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Editor's Letters

Aug 14, 2018

Welcome to the new OutdoorJournal.com

A reflection of our new team and iterative process of regular updates to our design, editorial content, business model and much more.



Apoorva Prasad

In order to achieve our long-term goals, we’ve had to learn some hard lessons, undertake pivots and become more of a tech startup than “just a magazine”. I’ve personally had to go from being “just a journalist” to being the CEO of a tech startup, raise outside funding and relearn software development, nearly 20 years after I quit engineering school in Maryland to climb in the Himalayas, travel and become a storyteller.

You’ll start to see a brand new look to our website and other properties, as well as be able to undertake trips on The Outdoor Voyage (www.outdoorvoyage.com), which we’re also launching via trip pages on The Outdoor Journal itself.

Call us what you will, but The Outdoor Journal & Voyage stands for one thing: to educate, inspire and enable all peoples to enjoy, experience and protect wilderness.

This is also an acknowledgement of the reality that the media industry as we knew it for the last hundred years is essentially dead, that nearly all advertising dollars are scooped up by Facebook and Google today, not independent media businesses like ours; as well as the fact that our readers have constantly asked us who the best travel companies are, globally, and how they could book with them. Our business model is henceforth evolving into a hybrid travel + media model, where a sales commission from a scalable travel booking business is what (we hope) will fund our honest, authentic and independent editorial journalism. Importantly, our marketplace side seeks to promote ethical travel and sustainable development in local communities globally – a mission that received a boost when Booking.com awarded us their second-highest startup grant award last December. Some links you follow may earn us a commission, and we will continue to have some sponsored content or advertising on our channels, but we will always strive to be transparent and explicit about what’s honest, genuine journalism, and what’s not – a rarity in most travel and outdoor media.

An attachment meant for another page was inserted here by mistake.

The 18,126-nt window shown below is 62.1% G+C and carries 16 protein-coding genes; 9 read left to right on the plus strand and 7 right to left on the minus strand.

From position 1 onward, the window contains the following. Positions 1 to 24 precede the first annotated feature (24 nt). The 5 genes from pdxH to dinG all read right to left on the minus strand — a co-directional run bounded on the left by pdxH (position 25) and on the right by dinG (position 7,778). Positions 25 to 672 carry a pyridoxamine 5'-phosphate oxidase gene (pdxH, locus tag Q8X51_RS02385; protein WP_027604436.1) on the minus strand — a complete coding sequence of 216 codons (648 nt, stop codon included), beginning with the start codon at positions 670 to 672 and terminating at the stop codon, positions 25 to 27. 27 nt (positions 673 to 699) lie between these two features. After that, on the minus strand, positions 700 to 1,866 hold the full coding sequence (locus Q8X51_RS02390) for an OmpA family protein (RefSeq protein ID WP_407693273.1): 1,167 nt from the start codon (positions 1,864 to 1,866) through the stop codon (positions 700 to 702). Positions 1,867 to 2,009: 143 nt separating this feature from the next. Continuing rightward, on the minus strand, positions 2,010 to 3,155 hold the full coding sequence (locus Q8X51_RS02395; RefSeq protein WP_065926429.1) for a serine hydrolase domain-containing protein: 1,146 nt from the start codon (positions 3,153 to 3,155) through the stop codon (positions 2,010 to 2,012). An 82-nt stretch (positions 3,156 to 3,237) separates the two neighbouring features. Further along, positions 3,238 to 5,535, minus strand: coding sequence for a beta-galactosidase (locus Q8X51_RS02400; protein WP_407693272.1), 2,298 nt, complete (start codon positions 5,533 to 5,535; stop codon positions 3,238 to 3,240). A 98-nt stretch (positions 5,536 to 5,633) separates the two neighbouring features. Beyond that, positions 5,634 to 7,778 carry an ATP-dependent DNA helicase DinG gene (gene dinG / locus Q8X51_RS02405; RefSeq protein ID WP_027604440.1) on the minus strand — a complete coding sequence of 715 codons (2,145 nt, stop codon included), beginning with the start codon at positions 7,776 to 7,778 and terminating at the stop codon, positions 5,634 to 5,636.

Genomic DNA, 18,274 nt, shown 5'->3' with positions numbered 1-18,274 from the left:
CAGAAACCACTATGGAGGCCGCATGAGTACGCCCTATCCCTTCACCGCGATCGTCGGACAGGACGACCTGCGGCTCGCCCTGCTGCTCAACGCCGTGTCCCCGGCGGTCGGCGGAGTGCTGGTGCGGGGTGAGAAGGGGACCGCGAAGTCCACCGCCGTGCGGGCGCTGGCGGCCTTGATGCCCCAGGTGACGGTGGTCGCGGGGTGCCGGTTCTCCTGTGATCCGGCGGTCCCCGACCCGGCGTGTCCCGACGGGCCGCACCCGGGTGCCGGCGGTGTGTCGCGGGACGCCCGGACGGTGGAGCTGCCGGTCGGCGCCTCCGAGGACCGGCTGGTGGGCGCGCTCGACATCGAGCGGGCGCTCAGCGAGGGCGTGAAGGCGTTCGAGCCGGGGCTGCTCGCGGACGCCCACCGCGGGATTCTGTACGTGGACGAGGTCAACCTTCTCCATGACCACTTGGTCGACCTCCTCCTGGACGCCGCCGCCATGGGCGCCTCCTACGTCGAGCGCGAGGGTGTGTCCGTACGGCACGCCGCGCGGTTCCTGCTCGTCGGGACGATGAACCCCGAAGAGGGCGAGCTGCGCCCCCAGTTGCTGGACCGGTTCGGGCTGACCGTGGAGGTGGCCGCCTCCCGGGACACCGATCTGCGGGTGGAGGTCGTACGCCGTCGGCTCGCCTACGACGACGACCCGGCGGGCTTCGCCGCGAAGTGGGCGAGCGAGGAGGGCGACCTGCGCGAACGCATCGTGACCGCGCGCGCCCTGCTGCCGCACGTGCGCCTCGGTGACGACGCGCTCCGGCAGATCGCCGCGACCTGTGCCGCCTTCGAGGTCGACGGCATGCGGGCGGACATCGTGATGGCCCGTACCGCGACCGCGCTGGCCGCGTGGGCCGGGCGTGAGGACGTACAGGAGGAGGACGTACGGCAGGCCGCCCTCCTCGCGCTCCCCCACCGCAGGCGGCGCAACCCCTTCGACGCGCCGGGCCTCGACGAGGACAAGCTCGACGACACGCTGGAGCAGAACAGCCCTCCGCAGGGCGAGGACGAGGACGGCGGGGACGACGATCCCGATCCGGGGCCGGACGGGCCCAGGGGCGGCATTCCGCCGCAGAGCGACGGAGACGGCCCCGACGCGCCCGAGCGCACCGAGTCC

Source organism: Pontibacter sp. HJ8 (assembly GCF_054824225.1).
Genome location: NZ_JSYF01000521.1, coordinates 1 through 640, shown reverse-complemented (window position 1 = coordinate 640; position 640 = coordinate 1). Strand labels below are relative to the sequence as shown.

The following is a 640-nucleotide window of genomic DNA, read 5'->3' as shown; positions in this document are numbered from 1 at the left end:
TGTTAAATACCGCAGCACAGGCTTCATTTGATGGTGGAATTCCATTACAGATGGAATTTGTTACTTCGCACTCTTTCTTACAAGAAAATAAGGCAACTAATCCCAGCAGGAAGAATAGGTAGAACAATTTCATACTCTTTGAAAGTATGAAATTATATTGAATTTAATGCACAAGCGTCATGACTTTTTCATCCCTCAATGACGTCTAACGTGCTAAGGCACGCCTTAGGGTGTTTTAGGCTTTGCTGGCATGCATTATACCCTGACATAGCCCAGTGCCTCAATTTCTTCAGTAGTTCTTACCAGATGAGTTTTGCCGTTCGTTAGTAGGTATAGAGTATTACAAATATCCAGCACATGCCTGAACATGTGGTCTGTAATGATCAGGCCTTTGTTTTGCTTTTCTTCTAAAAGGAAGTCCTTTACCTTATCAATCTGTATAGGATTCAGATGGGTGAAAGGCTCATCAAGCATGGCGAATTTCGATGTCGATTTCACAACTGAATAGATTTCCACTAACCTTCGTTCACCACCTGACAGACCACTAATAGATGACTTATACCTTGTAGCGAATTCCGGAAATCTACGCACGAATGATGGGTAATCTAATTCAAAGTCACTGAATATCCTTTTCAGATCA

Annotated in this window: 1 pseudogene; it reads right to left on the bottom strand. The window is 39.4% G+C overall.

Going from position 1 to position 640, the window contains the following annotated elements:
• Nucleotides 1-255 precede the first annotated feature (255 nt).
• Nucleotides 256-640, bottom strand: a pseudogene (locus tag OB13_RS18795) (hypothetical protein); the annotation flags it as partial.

We’ve remained a family & friends-funded startup, but sometimes we pitch ourselves to investors calling it a future “Wirecutter for adventure travel” and other times, a potential “NatGeo + Expedia for Adventure”. Call us what you will, but The Outdoor Journal & Voyage stands for one thing: to educate, inspire and enable all peoples to enjoy and experience wilderness. That is our purpose, and we will continue to build and grow towards goals that help us achieve it.

It’s been a long journey, and I invite you to retrace my steps by reading all of the previous Editor’s Letters, which can be found under The Journal.

Finally, should you wish to support our journalism, and everything we stand for, please subscribe to our print magazine here.